Self Check In
(Life House Hotels)

User Experience
Visual Design
Motion Design

All images courtesy of Life House

From the beginning, Life House has made a practice of questioning traditional hotel processes, leveraging technology to optimize where possible. One area we’ve chosen to invest in is the check-in process; Life House guests are encouraged to use self check-in kiosks (iPads placed in custom millwork) where they can check into their rooms and get keys quickly and autonomously. 

By removing the traditional front desk, Life House lobbies feel more welcoming and less transactional. The kiosks also reduce wait times without adding staff – allowing us as a company to invest in the quality rather than quantity of our people.


User journey maps for the check in, check out, and encoding keys interactions.


While the primary focus was enabling the user to check themselves in within a matter of minutes, a secondary objective was to ensure that this touchpoint didn’t feel too cold or impersonal. The check-in experience is an opportunity to set the tone for a guest’s stay, so infusing the interaction with touches of hospitality and a conversational tone became an important consideration.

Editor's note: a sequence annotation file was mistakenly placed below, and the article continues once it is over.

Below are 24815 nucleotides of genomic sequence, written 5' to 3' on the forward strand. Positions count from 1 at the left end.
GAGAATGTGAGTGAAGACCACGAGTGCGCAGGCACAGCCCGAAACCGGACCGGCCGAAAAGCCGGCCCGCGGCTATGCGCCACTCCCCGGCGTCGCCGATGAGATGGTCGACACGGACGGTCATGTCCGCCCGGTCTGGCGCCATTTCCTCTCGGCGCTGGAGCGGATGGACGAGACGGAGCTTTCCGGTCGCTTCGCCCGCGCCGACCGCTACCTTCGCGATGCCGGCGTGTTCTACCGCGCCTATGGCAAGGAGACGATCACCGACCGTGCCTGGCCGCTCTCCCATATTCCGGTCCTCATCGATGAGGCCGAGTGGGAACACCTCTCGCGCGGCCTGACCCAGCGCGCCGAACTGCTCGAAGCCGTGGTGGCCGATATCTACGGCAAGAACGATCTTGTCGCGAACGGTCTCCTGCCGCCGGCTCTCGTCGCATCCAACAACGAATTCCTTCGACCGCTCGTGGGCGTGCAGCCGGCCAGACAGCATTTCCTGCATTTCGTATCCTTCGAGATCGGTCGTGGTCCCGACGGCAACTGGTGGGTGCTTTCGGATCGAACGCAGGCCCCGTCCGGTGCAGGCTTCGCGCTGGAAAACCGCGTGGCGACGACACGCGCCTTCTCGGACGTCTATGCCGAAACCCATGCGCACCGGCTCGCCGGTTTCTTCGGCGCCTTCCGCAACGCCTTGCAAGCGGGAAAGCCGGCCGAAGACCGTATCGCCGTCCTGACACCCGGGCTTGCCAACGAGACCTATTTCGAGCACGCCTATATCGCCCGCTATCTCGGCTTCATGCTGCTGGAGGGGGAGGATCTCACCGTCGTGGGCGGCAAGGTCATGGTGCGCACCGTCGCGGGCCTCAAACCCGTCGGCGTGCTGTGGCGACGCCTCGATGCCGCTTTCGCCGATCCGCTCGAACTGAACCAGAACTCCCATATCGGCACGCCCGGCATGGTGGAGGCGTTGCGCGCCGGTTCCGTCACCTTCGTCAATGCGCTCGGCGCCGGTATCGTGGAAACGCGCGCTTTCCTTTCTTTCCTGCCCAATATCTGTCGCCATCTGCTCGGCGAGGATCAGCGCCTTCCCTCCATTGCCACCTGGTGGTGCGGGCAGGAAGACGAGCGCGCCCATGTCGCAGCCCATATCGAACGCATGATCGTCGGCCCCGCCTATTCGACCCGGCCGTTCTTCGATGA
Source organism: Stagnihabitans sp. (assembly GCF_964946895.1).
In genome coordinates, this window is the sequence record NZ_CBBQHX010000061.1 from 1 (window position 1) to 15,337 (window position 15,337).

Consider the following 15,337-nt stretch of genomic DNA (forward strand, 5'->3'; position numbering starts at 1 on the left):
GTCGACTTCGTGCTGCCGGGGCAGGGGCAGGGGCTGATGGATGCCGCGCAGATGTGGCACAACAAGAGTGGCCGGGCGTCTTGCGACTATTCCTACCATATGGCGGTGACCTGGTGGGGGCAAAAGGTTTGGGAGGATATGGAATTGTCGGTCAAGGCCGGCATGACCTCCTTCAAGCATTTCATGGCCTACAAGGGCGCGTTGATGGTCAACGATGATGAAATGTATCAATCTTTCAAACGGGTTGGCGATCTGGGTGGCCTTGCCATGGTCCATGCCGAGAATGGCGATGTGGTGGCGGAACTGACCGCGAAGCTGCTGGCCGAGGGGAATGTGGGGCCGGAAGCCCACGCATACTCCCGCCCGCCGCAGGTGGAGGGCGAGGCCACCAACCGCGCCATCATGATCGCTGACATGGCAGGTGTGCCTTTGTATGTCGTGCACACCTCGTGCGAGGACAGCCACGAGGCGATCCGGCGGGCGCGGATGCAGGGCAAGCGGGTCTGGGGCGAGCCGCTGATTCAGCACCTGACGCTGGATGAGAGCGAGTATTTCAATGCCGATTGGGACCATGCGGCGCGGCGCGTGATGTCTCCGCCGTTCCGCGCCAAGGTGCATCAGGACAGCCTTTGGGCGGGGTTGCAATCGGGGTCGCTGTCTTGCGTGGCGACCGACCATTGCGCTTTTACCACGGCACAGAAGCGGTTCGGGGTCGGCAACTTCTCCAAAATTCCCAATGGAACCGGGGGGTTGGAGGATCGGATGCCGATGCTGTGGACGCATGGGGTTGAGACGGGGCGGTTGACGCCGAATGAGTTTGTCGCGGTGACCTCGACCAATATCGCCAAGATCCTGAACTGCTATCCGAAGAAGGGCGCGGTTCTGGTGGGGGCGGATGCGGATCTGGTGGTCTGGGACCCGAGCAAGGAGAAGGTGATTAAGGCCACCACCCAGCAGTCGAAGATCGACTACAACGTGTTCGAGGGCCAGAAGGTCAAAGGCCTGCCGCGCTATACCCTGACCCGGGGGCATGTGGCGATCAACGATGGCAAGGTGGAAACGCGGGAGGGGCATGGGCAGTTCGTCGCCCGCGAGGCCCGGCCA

wires - introwires - intro
wires - restwires - rest


At the time this project kicked off, Life House’s brand guidelines were still in a bit of flux. We took the kiosk design as an opportunity to update and elevate the visual language with the intention of rolling those updates out across the the website at a later date.

We chose Classico as the primary typeface and use Untitled Sans and Chap sparingly. We also stick to a neutral palette for much of the experience, allowing room for each property’s personality to come through at the beginning and end of the interaction. This system allows us to utilize the kiosk in each of our individual hotels with a nice balance of consistancy and individuality.

UI - intro@2xUI - intro@2x
UI - rest@2xUI - rest@2x


Motion design not only adds a level of polish to the guest kiosk, but helps us achieve two important objectives:

Draw attention – 
Guests entering the hotel are accustomed to looking for a front desk, not an iPad. We take this into consideration when designing the physical spaces, but rely on motion to draw a guest’s eye even more. A looping video and cycling text on the home screen is just enough motion to get attention while maintaining an elegant visual up close. 

Quick but conversational –
We want the check in process to feel quick without losing sight of the welcoming tone we want to set. Text moves elegantly on and off screen and transitions aren’t slow but they’re soft and never rushed. 



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